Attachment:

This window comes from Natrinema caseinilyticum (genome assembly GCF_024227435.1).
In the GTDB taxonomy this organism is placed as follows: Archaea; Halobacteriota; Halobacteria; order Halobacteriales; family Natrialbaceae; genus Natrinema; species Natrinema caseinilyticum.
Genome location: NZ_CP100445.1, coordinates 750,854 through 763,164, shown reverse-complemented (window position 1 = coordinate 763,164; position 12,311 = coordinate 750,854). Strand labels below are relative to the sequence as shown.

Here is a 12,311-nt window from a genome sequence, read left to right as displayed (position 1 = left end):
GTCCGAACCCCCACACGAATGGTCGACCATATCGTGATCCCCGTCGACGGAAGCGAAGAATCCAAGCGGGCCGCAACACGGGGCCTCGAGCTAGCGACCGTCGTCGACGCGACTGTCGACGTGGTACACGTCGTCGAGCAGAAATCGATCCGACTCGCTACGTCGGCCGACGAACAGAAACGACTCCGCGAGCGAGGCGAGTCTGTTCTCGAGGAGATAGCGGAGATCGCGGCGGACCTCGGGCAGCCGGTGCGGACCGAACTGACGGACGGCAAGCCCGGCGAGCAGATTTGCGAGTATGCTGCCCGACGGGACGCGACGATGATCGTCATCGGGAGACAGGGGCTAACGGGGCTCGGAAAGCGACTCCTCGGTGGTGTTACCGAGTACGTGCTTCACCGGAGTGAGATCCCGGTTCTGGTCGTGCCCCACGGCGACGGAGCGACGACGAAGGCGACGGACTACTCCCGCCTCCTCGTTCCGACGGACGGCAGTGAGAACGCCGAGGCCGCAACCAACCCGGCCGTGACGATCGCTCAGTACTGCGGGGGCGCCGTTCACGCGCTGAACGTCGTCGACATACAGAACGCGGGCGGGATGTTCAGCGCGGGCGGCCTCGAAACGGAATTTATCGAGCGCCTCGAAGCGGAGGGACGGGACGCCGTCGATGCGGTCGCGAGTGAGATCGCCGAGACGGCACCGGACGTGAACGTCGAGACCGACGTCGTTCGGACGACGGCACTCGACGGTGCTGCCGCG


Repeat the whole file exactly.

This window comes from Natrinema caseinilyticum (genome assembly GCF_024227435.1).
In the GTDB taxonomy this organism is placed as follows: Archaea; Halobacteriota; Halobacteria; order Halobacteriales; family Natrialbaceae; genus Natrinema; species Natrinema caseinilyticum.
Genome location: NZ_CP100445.1, coordinates 750,854 through 763,164, shown reverse-complemented (window position 1 = coordinate 763,164; position 12,311 = coordinate 750,854). Strand labels below are relative to the sequence as shown.

Here is a 12,311-nt window from a genome sequence, read left to right as displayed (position 1 = left end):
GTCCGAACCCCCACACGAATGGTCGACCATATCGTGATCCCCGTCGACGGAAGCGAAGAATCCAAGCGGGCCGCAACACGGGGCCTCGAGCTAGCGACCGTCGTCGACGCGACTGTCGACGTGGTACACGTCGTCGAGCAGAAATCGATCCGACTCGCTACGTCGGCCGACGAACAGAAACGACTCCGCGAGCGAGGCGAGTCTGTTCTCGAGGAGATAGCGGAGATCGCGGCGGACCTCGGGCAGCCGGTGCGGACCGAACTGACGGACGGCAAGCCCGGCGAGCAGATTTGCGAGTATGCTGCCCGACGGGACGCGACGATGATCGTCATCGGGAGACAGGGGCTAACGGGGCTCGGAAAGCGACTCCTCGGTGGTGTTACCGAGTACGTGCTTCACCGGAGTGAGATCCCGGTTCTGGTCGTGCCCCACGGCGACGGAGCGACGACGAAGGCGACGGACTACTCCCGCCTCCTCGTTCCGACGGACGGCAGTGAGAACGCCGAGGCCGCAACCAACCCGGCCGTGACGATCGCTCAGTACTGCGGGGGCGCCGTTCACGCGCTGAACGTCGTCGACATACAGAACGCGGGCGGGATGTTCAGCGCGGGCGGCCTCGAAACGGAATTTATCGAGCGCCTCGAAGCGGAGGGACGGGACGCCGTCGATGCGGTCGCGAGTGAGATCGCCGAGACGGCACCGGACGTGAACGTCGAGACCGACGTCGTTCGGACGACGGCACTCGACGGTGCTGCCGCG